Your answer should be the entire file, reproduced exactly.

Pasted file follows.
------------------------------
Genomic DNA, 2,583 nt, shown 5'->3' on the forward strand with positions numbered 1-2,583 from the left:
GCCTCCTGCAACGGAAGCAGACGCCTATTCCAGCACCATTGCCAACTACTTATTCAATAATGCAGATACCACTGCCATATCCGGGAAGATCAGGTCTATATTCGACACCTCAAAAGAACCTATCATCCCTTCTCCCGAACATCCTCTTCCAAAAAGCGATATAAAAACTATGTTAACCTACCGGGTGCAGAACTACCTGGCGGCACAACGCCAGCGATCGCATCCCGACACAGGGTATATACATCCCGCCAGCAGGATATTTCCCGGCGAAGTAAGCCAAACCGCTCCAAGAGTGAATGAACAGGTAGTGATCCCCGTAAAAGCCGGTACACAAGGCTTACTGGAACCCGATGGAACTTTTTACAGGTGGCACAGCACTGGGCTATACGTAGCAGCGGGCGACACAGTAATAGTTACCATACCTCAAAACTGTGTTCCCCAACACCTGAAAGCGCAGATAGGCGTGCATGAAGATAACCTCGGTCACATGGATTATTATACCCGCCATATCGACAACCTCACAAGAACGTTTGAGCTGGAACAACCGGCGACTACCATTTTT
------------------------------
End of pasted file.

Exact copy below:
Genomic DNA, 2,583 nt, shown 5'->3' on the forward strand with positions numbered 1-2,583 from the left:
GCCTCCTGCAACGGAAGCAGACGCCTATTCCAGCACCATTGCCAACTACTTATTCAATAATGCAGATACCACTGCCATATCCGGGAAGATCAGGTCTATATTCGACACCTCAAAAGAACCTATCATCCCTTCTCCCGAACATCCTCTTCCAAAAAGCGATATAAAAACTATGTTAACCTACCGGGTGCAGAACTACCTGGCGGCACAACGCCAGCGATCGCATCCCGACACAGGGTATATACATCCCGCCAGCAGGATATTTCCCGGCGAAGTAAGCCAAACCGCTCCAAGAGTGAATGAACAGGTAGTGATCCCCGTAAAAGCCGGTACACAAGGCTTACTGGAACCCGATGGAACTTTTTACAGGTGGCACAGCACTGGGCTATACGTAGCAGCGGGCGACACAGTAATAGTTACCATACCTCAAAACTGTGTTCCCCAACACCTGAAAGCGCAGATAGGCGTGCATGAAGATAACCTCGGTCACATGGATTATTATACCCGCCATATCGACAACCTCACAAGAACGTTTGAGCTGGAACAACCGGCGACTACCATTTTT